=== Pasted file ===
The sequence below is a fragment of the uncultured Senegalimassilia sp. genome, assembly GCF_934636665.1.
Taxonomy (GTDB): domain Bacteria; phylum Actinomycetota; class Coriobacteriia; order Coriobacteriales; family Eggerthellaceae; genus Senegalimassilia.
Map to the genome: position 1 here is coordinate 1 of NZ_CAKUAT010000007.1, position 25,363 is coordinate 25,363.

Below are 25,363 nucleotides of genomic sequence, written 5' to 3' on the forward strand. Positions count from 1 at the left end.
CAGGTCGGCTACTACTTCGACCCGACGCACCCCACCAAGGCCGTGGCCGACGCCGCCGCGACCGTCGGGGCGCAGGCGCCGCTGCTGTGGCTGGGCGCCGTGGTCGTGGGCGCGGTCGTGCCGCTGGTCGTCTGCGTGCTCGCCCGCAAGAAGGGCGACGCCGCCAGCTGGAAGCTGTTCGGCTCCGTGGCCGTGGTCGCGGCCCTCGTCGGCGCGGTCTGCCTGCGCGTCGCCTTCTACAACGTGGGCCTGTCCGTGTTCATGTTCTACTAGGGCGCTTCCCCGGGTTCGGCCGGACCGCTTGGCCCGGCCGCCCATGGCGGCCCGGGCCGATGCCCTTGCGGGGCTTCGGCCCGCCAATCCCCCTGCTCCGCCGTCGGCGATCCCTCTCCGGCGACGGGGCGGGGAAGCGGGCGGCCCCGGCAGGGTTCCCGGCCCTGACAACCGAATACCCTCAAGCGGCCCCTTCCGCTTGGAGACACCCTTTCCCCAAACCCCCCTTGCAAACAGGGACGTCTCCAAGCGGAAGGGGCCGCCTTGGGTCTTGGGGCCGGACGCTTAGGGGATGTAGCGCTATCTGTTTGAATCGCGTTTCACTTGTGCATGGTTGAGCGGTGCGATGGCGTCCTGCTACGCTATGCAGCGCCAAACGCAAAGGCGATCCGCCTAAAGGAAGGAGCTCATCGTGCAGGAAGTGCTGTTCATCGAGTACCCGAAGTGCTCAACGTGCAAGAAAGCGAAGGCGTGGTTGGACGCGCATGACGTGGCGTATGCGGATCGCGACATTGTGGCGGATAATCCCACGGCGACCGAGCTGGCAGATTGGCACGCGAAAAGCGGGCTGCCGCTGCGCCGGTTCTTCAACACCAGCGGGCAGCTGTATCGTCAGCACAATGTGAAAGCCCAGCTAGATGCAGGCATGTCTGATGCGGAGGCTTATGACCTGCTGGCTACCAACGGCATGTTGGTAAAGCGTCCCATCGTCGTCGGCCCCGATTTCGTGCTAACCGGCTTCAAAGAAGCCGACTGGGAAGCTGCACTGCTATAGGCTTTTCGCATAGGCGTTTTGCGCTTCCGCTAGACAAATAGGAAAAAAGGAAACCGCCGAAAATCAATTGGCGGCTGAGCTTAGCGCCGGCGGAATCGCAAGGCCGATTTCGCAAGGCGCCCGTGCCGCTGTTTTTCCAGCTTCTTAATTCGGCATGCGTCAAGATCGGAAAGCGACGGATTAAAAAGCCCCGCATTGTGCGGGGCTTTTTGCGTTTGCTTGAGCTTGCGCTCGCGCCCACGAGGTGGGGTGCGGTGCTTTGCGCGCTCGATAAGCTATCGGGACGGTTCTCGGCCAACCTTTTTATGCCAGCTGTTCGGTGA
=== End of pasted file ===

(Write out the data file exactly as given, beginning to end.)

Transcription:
The sequence below is a fragment of the uncultured Senegalimassilia sp. genome, assembly GCF_934636665.1.
Taxonomy (GTDB): domain Bacteria; phylum Actinomycetota; class Coriobacteriia; order Coriobacteriales; family Eggerthellaceae; genus Senegalimassilia.
Map to the genome: position 1 here is coordinate 1 of NZ_CAKUAT010000007.1, position 25,363 is coordinate 25,363.

Below are 25,363 nucleotides of genomic sequence, written 5' to 3' on the forward strand. Positions count from 1 at the left end.
CAGGTCGGCTACTACTTCGACCCGACGCACCCCACCAAGGCCGTGGCCGACGCCGCCGCGACCGTCGGGGCGCAGGCGCCGCTGCTGTGGCTGGGCGCCGTGGTCGTGGGCGCGGTCGTGCCGCTGGTCGTCTGCGTGCTCGCCCGCAAGAAGGGCGACGCCGCCAGCTGGAAGCTGTTCGGCTCCGTGGCCGTGGTCGCGGCCCTCGTCGGCGCGGTCTGCCTGCGCGTCGCCTTCTACAACGTGGGCCTGTCCGTGTTCATGTTCTACTAGGGCGCTTCCCCGGGTTCGGCCGGACCGCTTGGCCCGGCCGCCCATGGCGGCCCGGGCCGATGCCCTTGCGGGGCTTCGGCCCGCCAATCCCCCTGCTCCGCCGTCGGCGATCCCTCTCCGGCGACGGGGCGGGGAAGCGGGCGGCCCCGGCAGGGTTCCCGGCCCTGACAACCGAATACCCTCAAGCGGCCCCTTCCGCTTGGAGACACCCTTTCCCCAAACCCCCCTTGCAAACAGGGACGTCTCCAAGCGGAAGGGGCCGCCTTGGGTCTTGGGGCCGGACGCTTAGGGGATGTAGCGCTATCTGTTTGAATCGCGTTTCACTTGTGCATGGTTGAGCGGTGCGATGGCGTCCTGCTACGCTATGCAGCGCCAAACGCAAAGGCGATCCGCCTAAAGGAAGGAGCTCATCGTGCAGGAAGTGCTGTTCATCGAGTACCCGAAGTGCTCAACGTGCAAGAAAGCGAAGGCGTGGTTGGACGCGCATGACGTGGCGTATGCGGATCGCGACATTGTGGCGGATAATCCCACGGCGACCGAGCTGGCAGATTGGCACGCGAAAAGCGGGCTGCCGCTGCGCCGGTTCTTCAACACCAGCGGGCAGCTGTATCGTCAGCACAATGTGAAAGCCCAGCTAGATGCAGGCATGTCTGATGCGGAGGCTTATGACCTGCTGGCTACCAACGGCATGTTGGTAAAGCGTCCCATCGTCGTCGGCCCCGATTTCGTGCTAACCGGCTTCAAAGAAGCCGACTGGGAAGCTGCACTGCTATAGGCTTTTCGCATAGGCGTTTTGCGCTTCCGCTAGACAAATAGGAAAAAAGGAAACCGCCGAAAATCAATTGGCGGCTGAGCTTAGCGCCGGCGGAATCGCAAGGCCGATTTCGCAAGGCGCCCGTGCCGCTGTTTTTCCAGCTTCTTAATTCGGCATGCGTCAAGATCGGAAAGCGACGGATTAAAAAGCCCCGCATTGTGCGGGGCTTTTTGCGTTTGCTTGAGCTTGCGCTCGCGCCCACGAGGTGGGGTGCGGTGCTTTGCGCGCTCGATAAGCTATCGGGACGGTTCTCGGCCAACCTTTTTATGCCAGCTGTTCGGTGA